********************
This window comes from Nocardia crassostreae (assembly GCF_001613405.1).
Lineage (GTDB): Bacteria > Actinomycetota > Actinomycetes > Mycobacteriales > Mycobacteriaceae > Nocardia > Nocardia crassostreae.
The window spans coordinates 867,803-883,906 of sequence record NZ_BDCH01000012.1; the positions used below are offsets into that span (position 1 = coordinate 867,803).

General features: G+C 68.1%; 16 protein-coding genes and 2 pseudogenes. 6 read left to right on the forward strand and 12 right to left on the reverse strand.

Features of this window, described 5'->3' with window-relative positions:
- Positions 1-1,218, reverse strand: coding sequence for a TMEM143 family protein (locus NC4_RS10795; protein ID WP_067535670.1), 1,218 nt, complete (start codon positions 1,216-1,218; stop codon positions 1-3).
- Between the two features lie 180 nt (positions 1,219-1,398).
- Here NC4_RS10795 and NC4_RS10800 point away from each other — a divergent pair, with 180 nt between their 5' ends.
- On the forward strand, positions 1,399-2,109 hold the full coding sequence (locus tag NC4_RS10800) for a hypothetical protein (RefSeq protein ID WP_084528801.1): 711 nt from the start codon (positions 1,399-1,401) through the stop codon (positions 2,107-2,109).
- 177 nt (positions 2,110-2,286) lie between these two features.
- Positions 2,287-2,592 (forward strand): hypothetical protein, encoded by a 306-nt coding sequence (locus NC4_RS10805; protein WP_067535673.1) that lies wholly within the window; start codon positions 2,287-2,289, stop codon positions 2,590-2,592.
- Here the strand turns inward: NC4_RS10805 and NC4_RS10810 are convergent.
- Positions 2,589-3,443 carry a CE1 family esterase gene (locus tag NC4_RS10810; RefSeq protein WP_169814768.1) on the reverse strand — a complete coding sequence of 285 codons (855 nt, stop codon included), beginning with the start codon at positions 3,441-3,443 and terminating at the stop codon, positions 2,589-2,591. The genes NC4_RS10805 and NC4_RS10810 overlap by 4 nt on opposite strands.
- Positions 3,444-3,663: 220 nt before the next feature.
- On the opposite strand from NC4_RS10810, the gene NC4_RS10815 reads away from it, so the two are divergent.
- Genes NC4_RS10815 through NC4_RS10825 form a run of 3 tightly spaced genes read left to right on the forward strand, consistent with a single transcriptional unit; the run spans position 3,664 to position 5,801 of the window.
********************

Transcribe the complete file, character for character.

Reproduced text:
This window comes from Nocardia crassostreae (assembly GCF_001613405.1).
Lineage (GTDB): Bacteria > Actinomycetota > Actinomycetes > Mycobacteriales > Mycobacteriaceae > Nocardia > Nocardia crassostreae.
The window spans coordinates 867,803-883,906 of sequence record NZ_BDCH01000012.1; the positions used below are offsets into that span (position 1 = coordinate 867,803).

General features: G+C 68.1%; 16 protein-coding genes and 2 pseudogenes. 6 read left to right on the forward strand and 12 right to left on the reverse strand.

Features of this window, described 5'->3' with window-relative positions:
- Positions 1-1,218, reverse strand: coding sequence for a TMEM143 family protein (locus NC4_RS10795; protein ID WP_067535670.1), 1,218 nt, complete (start codon positions 1,216-1,218; stop codon positions 1-3).
- Between the two features lie 180 nt (positions 1,219-1,398).
- Here NC4_RS10795 and NC4_RS10800 point away from each other — a divergent pair, with 180 nt between their 5' ends.
- On the forward strand, positions 1,399-2,109 hold the full coding sequence (locus tag NC4_RS10800) for a hypothetical protein (RefSeq protein ID WP_084528801.1): 711 nt from the start codon (positions 1,399-1,401) through the stop codon (positions 2,107-2,109).
- 177 nt (positions 2,110-2,286) lie between these two features.
- Positions 2,287-2,592 (forward strand): hypothetical protein, encoded by a 306-nt coding sequence (locus NC4_RS10805; protein WP_067535673.1) that lies wholly within the window; start codon positions 2,287-2,289, stop codon positions 2,590-2,592.
- Here the strand turns inward: NC4_RS10805 and NC4_RS10810 are convergent.
- Positions 2,589-3,443 carry a CE1 family esterase gene (locus tag NC4_RS10810; RefSeq protein WP_169814768.1) on the reverse strand — a complete coding sequence of 285 codons (855 nt, stop codon included), beginning with the start codon at positions 3,441-3,443 and terminating at the stop codon, positions 2,589-2,591. The genes NC4_RS10805 and NC4_RS10810 overlap by 4 nt on opposite strands.
- Positions 3,444-3,663: 220 nt before the next feature.
- On the opposite strand from NC4_RS10810, the gene NC4_RS10815 reads away from it, so the two are divergent.
- Genes NC4_RS10815 through NC4_RS10825 form a run of 3 tightly spaced genes read left to right on the forward strand, consistent with a single transcriptional unit; the run spans position 3,664 to position 5,801 of the window.